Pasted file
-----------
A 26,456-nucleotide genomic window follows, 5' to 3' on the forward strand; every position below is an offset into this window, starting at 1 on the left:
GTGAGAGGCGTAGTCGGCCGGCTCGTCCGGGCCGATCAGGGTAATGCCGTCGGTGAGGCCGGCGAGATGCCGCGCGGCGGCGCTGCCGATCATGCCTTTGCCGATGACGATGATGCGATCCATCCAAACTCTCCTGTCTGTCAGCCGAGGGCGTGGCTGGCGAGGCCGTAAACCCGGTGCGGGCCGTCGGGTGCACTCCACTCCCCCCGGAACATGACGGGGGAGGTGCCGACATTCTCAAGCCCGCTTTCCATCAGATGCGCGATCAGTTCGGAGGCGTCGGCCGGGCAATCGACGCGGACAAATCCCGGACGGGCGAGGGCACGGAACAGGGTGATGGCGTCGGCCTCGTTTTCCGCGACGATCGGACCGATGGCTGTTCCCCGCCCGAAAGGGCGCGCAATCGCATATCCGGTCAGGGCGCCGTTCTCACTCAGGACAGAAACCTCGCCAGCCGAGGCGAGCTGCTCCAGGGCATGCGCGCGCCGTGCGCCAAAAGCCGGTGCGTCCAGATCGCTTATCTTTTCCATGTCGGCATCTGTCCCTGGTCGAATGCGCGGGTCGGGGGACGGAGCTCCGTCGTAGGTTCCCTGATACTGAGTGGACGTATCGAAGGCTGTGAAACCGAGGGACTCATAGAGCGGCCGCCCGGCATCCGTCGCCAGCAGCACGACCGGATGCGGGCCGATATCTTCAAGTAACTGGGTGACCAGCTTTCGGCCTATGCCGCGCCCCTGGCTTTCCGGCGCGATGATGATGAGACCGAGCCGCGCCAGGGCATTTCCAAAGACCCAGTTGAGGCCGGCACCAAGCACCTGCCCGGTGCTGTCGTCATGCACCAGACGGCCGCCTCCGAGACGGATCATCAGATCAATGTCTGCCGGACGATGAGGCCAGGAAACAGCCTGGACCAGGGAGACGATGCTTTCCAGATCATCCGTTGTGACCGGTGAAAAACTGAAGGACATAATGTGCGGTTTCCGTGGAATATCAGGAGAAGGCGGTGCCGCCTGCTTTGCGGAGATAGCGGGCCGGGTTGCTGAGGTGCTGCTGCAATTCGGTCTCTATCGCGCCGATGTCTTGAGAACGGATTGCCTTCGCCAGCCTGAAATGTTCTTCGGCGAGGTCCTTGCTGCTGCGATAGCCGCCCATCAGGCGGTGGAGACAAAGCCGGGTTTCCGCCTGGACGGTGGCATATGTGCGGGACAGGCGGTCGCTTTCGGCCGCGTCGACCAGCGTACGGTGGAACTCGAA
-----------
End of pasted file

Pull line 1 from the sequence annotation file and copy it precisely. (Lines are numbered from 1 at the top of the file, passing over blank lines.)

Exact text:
A 26,456-nucleotide genomic window follows, 5' to 3' on the forward strand; every position below is an offset into this window, starting at 1 on the left: